Publications

    The Analytics Playbook for Cities: A Navigational Tool for Understanding Data Analytics in Local Government, Confronting Trade-Offs, and Implementing Effectively

    Amen Ra Mashariki and Nicolas Diaz, August 2020 

    Properly used data can help city government improve the efficiency of its operations, save money, and provide better services. Used haphazardly, however, the use of analytics in cities may increase risks to citizens’ privacy, heighten cybersecurity threats, and even perpetuate inequities.

    Given these complexities and potentials, many cities have begun to install analytics and data units, often head by a chief data officer, a new title for data-driven leaders in government. This report is aimed at practitioners who are thinking about making the choice to name their first CDO, start their first analytics team, or empower an existing group of individuals.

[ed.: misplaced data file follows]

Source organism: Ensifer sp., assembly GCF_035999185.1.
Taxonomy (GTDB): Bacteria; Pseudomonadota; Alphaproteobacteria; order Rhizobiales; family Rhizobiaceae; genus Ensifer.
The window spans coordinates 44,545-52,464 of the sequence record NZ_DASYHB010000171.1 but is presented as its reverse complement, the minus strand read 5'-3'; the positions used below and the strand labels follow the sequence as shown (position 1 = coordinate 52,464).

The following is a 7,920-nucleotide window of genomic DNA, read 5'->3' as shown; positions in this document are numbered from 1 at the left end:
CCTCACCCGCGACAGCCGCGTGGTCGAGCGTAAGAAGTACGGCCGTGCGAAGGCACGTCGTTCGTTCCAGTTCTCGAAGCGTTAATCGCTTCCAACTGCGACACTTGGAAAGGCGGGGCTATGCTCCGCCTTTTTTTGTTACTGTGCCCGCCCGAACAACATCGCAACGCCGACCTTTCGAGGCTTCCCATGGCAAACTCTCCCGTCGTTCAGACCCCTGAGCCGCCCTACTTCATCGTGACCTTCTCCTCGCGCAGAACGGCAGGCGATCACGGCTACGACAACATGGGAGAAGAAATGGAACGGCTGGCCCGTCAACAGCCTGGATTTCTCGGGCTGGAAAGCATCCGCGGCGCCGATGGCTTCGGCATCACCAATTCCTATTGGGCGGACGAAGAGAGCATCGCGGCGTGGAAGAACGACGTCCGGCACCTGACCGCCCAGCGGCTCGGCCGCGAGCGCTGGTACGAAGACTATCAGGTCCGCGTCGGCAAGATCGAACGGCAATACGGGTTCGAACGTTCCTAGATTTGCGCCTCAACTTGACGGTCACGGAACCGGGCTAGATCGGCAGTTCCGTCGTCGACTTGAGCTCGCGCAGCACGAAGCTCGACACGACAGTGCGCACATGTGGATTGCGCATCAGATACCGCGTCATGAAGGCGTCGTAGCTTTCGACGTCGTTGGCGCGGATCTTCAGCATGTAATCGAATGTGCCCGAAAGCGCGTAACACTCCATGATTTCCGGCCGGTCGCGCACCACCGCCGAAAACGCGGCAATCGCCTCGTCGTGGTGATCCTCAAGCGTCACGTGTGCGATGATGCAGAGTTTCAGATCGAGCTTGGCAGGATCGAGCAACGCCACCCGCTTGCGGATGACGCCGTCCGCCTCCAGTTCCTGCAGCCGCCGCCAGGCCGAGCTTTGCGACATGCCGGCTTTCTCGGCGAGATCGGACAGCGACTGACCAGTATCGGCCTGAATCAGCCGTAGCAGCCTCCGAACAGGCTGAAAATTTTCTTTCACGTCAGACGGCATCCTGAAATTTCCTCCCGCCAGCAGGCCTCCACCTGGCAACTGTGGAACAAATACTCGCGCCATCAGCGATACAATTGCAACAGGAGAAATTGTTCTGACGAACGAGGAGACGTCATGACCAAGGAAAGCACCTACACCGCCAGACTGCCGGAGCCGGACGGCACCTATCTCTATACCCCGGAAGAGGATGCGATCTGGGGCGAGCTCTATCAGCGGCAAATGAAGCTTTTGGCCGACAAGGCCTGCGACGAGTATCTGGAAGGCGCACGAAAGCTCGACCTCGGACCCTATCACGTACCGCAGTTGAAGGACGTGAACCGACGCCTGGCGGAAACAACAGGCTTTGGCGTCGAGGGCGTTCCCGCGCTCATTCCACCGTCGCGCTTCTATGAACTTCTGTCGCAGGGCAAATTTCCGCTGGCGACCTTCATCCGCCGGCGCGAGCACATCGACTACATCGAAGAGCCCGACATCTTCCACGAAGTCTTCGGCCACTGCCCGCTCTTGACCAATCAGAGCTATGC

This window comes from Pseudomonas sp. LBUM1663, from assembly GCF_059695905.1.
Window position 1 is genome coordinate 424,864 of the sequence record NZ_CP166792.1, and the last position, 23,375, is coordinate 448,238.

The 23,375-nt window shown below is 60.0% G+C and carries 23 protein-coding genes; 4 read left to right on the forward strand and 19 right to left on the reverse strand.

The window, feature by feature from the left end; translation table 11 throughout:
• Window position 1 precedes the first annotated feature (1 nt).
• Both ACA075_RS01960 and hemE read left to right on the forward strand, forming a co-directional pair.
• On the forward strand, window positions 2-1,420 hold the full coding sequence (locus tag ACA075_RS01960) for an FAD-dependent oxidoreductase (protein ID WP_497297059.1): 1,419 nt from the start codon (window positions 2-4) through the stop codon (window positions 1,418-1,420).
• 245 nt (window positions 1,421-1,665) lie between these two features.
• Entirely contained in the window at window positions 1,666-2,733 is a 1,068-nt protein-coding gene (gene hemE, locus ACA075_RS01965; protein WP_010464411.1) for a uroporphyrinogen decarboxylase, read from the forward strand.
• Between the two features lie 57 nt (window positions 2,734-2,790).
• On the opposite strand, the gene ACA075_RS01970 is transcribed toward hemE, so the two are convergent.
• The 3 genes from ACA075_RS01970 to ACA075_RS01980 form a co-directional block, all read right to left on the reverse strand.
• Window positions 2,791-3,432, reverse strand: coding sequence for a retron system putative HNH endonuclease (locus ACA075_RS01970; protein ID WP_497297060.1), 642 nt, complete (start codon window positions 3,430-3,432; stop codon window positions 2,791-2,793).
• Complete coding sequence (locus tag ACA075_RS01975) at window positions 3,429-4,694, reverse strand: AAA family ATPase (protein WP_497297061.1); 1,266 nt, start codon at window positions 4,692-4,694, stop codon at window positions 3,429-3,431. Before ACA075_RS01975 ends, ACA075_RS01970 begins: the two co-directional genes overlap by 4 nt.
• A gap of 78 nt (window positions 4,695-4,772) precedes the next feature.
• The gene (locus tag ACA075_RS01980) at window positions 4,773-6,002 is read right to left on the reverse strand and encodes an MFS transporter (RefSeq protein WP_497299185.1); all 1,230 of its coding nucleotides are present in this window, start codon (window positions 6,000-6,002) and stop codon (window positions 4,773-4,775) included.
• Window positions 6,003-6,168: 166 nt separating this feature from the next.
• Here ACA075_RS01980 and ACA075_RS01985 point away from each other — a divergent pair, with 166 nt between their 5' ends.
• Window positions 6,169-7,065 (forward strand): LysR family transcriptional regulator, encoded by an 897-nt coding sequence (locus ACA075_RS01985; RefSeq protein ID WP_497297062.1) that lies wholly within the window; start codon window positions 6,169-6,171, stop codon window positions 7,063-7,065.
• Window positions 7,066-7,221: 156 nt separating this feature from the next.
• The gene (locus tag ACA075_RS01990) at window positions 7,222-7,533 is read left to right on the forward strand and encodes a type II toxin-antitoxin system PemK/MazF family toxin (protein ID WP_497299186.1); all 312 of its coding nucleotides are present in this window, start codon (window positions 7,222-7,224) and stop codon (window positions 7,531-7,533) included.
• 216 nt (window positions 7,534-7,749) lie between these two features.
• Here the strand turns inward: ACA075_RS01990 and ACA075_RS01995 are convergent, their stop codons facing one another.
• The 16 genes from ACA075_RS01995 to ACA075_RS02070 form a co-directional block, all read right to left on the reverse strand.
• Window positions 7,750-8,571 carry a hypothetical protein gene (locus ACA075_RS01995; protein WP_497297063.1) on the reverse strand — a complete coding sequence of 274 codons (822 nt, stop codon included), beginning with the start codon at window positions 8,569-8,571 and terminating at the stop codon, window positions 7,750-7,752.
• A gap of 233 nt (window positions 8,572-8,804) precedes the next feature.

Elizabeth Patton, Gaylen Moore, and Jorrit de Jong; August 2020 

    Throughout the spring of 2020, the Bloomberg Harvard City Leadership Initiative, in partnership with Bloomberg Philanthropies and the Johns Hopkins Bloomberg School of Public Health, held eleven sessions on crisis leadership for city leaders responding to the COVID-19 pandemic.

    Over those harrowing weeks, as city leaders scrambled to protect their community members from the disease and provide services to the ill, the bereaved, and the vulnerable, these sessions offered a space for them to share their stories, concerns, hopes, and plans—and to get answers to their most pressing questions about the pandemic and how to mitigate not just the spread of the virus but also the economic and social fallout of measures taken to contain it.